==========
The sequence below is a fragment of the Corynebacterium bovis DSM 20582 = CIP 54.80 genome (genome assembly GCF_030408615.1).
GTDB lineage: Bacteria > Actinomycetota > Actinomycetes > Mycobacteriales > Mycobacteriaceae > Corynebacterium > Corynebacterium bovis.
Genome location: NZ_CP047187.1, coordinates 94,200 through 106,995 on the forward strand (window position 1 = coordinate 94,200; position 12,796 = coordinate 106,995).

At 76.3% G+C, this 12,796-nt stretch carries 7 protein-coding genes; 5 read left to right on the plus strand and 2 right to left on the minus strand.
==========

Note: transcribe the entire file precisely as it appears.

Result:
The sequence below is a fragment of the Corynebacterium bovis DSM 20582 = CIP 54.80 genome (genome assembly GCF_030408615.1).
GTDB lineage: Bacteria > Actinomycetota > Actinomycetes > Mycobacteriales > Mycobacteriaceae > Corynebacterium > Corynebacterium bovis.
Genome location: NZ_CP047187.1, coordinates 94,200 through 106,995 on the forward strand (window position 1 = coordinate 94,200; position 12,796 = coordinate 106,995).

At 76.3% G+C, this 12,796-nt stretch carries 7 protein-coding genes; 5 read left to right on the plus strand and 2 right to left on the minus strand.